It’s simple. Exercise, and challenging the body in new ways, produces measurable results (i.e. improvements in strength, endurance, flexibility, agility, balance and stability). The more effectively you challenge your body, where the exercise safely challenges its limitations, the greater the physical response you will achieve. Unfortunately, effective exercise has a price … muscle soreness.
What is Delayed Onset Muscle Soreness (DOMS)
Delayed onset muscle soreness (DOMS) typically develops 12 to 24 hours after an exercise is performed, with the greatest degree of pain and discomfort occurring between 24 to 72 hours afterwards. DOMS is not the same as pain and discomfort from an acute injury or severe trauma to the body. DOMS occurs as a result of microscopic damage to muscle fibers that are challenged during exercise. One common misconception is that DOMS occurs as a result of lactic acid accumulation. Lactic acid is not a part of the repair process.
Activities that cause DOMS all cause muscles to lengthen against an applied force (i.e. eccentric muscle contraction). An example of this would be landing and absorbing your body weight when jumping down from an elevated height or lowering the weight in the downward phase of a bicep curl. The degree of soreness is based upon:
- The types of forces applied to the muscle
- The number of repetitions
Everyone is susceptible to DOMS, even the most experienced exerciser. However, the severity of the soreness becomes less as your body is more accustomed to it. Your body develops a protective effect in the affected area for weeks or months afterwards when you work the same muscles again at a later time.
Other physical characteristics of DOMS include:
- Swelling of the affected limbs
- Stiffness of the affected joint
- Tenderness to the touch
- Temporary reduction of strength (which could last days)
Common activities that can cause DOMS include:
- Strength training (resistance training)
- Walking/running down hills
- Step aerobics
Preventing Delayed Onset Muscle Soreness (DOMS)
One of the best ways to reduce the severity of DOMS is by progressing slowly into a new exercise program. Giving your muscles time to adapt to new challenges should help minimize the extent of the symptoms (although not completely avoiding the pain and discomfort). There are additional ways to prevent DOMS before, during and after your workouts.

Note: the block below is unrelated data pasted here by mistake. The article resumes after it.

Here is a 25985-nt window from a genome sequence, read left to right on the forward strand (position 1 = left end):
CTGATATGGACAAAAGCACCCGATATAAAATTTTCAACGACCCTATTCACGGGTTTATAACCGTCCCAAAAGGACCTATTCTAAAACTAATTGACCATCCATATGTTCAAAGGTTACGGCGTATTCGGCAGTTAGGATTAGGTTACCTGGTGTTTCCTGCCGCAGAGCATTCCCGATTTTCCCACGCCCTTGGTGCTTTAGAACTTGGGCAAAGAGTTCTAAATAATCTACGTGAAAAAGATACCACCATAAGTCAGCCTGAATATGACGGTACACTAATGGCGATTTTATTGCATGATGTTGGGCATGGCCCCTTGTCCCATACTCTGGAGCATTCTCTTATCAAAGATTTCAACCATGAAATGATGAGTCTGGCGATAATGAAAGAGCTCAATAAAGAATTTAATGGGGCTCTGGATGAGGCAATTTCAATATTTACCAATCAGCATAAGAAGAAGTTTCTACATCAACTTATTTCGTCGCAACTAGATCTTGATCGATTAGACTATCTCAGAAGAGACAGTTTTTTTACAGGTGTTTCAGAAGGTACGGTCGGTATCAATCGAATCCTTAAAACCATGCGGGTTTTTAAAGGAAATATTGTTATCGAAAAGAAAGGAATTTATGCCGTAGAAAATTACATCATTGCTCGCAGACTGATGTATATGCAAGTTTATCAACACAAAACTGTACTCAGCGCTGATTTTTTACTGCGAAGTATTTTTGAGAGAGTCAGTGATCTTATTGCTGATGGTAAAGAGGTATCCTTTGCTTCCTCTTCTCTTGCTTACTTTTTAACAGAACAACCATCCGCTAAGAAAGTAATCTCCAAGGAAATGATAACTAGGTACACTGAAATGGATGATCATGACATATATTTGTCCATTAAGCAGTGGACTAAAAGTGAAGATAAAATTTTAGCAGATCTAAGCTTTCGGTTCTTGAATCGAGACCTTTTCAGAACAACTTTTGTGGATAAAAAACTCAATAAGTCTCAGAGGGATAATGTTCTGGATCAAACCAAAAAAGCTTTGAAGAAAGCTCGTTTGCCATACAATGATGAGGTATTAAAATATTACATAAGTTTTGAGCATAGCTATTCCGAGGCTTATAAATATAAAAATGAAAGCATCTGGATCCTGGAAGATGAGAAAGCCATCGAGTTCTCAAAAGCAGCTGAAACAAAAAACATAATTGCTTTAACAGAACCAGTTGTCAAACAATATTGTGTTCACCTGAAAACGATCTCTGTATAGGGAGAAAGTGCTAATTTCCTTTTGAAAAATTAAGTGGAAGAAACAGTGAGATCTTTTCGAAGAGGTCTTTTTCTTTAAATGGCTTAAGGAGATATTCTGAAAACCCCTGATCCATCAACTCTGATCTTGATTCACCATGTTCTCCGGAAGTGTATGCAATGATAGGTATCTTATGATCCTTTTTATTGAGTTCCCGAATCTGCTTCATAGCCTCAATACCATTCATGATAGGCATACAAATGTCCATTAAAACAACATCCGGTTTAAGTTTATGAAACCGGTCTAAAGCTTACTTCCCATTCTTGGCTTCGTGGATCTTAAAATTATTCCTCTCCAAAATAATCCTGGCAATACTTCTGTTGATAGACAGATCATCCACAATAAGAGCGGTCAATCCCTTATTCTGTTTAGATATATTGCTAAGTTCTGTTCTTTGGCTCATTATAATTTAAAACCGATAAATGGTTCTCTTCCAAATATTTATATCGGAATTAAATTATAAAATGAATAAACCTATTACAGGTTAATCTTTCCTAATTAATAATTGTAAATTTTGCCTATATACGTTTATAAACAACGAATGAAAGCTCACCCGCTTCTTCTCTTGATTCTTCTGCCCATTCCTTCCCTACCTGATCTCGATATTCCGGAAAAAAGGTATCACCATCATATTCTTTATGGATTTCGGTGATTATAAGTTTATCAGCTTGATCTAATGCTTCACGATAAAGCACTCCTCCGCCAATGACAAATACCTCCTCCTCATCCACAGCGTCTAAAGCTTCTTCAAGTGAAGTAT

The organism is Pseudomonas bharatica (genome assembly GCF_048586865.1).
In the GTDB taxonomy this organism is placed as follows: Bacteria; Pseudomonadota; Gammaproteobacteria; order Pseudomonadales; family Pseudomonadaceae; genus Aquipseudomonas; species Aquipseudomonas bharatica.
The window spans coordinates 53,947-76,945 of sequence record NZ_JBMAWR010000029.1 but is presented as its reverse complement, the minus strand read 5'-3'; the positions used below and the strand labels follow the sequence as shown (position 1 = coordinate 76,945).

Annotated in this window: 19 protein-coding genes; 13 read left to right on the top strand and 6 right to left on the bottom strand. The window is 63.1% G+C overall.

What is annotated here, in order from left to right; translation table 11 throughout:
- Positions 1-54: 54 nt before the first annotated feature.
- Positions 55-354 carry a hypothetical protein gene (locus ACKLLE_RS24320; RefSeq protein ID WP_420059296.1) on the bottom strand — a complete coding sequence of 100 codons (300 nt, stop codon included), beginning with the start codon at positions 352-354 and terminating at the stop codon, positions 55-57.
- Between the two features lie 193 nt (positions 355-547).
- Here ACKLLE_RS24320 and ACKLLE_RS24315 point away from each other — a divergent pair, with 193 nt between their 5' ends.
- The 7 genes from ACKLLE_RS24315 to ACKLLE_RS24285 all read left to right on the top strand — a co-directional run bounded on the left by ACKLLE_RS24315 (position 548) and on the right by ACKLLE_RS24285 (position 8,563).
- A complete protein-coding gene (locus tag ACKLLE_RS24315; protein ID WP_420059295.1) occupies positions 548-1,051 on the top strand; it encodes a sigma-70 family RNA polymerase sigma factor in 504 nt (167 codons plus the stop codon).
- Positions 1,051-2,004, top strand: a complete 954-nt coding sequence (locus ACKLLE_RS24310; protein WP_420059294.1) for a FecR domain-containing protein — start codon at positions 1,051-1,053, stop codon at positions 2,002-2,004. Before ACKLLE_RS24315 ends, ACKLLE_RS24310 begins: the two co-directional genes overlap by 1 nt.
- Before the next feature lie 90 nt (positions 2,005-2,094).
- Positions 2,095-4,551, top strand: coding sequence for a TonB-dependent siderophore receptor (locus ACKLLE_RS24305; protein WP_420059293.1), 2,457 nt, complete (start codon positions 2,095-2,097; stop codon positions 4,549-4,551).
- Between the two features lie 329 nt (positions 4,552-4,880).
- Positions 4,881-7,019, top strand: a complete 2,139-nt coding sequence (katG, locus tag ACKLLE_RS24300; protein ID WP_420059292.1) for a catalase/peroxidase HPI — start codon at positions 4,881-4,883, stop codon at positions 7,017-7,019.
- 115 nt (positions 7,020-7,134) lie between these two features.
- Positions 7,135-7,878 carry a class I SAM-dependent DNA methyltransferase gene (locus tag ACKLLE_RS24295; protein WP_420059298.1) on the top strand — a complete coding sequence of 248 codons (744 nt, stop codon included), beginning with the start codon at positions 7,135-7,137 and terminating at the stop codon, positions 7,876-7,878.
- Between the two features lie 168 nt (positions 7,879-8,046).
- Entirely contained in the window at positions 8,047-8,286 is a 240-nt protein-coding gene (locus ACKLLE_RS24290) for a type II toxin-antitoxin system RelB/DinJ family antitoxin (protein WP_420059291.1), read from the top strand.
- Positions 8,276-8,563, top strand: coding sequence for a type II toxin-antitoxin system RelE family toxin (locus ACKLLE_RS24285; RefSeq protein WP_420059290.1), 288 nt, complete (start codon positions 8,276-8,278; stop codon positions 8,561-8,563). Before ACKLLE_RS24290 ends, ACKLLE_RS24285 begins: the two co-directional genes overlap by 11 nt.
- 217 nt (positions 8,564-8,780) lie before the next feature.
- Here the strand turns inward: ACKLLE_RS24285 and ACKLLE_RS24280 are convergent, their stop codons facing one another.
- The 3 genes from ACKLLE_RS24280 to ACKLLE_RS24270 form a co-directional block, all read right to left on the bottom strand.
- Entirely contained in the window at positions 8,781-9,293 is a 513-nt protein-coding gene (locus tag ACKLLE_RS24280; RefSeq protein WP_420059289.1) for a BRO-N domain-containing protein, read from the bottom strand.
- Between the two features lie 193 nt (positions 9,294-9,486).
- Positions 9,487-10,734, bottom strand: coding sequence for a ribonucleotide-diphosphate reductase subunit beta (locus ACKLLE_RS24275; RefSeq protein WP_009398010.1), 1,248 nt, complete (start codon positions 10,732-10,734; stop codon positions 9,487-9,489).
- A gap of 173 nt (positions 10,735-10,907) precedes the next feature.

Things to Do BEFORE Your Exercise Session
- Take in enough hydration.
- Take in proper nutrition to adequately fuel your body for work and recovery.
- Get adequate sleep the night before your session.
Things to Do DURING Your Exercise Session
- Properly warm up before you exercise.
- Exercise at an intensity that is right for your current ability.
- Ensure you include enough rest in between each exercise set.
- Stretch and cool down at the end of your workout.
Things to Do AFTER Your Exercise Session
- Take in adequate nutrition within 30 minutes of completing your workout (to fuel the recovery process).
- Include active recovery exercise on the days between workouts.
Although there are several ways to reduce the symptoms of DOMS, these strategies do not necessarily result in a faster recovery. Treatments to manage the symptoms of DOMS include:
- Ice pack application
- Pain medication (i.e. Advil, Tylenol)
Final Thoughts …
When beginning a new exercise program (or starting up a workout regime after several weeks or months off) it is unlikely that you will avoid soreness altogether. This is especially true if you challenge your body effectively to promote physical improvements and change. But maintaining a consistent exercise schedule will not only benefit your physical improvement over time, it will also help you to avoid the severity of pain and discomfort of DOMS.
For more information about delayed onset muscle soreness, click here to access information from the American College of Sports Medicine.